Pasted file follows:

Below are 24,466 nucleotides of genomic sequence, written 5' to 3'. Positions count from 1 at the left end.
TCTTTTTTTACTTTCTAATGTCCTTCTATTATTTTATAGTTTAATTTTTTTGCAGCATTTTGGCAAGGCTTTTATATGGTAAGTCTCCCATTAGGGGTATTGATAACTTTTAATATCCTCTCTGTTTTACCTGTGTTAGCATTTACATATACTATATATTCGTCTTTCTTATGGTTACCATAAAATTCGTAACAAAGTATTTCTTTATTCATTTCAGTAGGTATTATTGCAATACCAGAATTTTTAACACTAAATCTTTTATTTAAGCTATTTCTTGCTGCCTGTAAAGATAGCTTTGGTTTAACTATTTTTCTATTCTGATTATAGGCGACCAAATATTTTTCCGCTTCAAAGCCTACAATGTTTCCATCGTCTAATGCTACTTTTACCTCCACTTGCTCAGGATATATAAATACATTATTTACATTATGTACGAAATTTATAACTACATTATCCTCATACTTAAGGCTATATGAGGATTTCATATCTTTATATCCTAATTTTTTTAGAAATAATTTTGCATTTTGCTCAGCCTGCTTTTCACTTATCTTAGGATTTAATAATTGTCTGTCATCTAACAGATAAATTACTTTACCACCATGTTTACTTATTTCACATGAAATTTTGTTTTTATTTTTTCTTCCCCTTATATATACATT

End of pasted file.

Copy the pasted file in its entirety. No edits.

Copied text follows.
Below are 24,466 nucleotides of genomic sequence, written 5' to 3'. Positions count from 1 at the left end.
TCTTTTTTTACTTTCTAATGTCCTTCTATTATTTTATAGTTTAATTTTTTTGCAGCATTTTGGCAAGGCTTTTATATGGTAAGTCTCCCATTAGGGGTATTGATAACTTTTAATATCCTCTCTGTTTTACCTGTGTTAGCATTTACATATACTATATATTCGTCTTTCTTATGGTTACCATAAAATTCGTAACAAAGTATTTCTTTATTCATTTCAGTAGGTATTATTGCAATACCAGAATTTTTAACACTAAATCTTTTATTTAAGCTATTTCTTGCTGCCTGTAAAGATAGCTTTGGTTTAACTATTTTTCTATTCTGATTATAGGCGACCAAATATTTTTCCGCTTCAAAGCCTACAATGTTTCCATCGTCTAATGCTACTTTTACCTCCACTTGCTCAGGATATATAAATACATTATTTACATTATGTACGAAATTTATAACTACATTATCCTCATACTTAAGGCTATATGAGGATTTCATATCTTTATATCCTAATTTTTTTAGAAATAATTTTGCATTTTGCTCAGCCTGCTTTTCACTTATCTTAGGATTTAATAATTGTCTGTCATCTAACAGATAAATTACTTTACCACCATGTTTACTTATTTCACATGAAATTTTGTTTTTATTTTTTCTTCCCCTTATATATACATT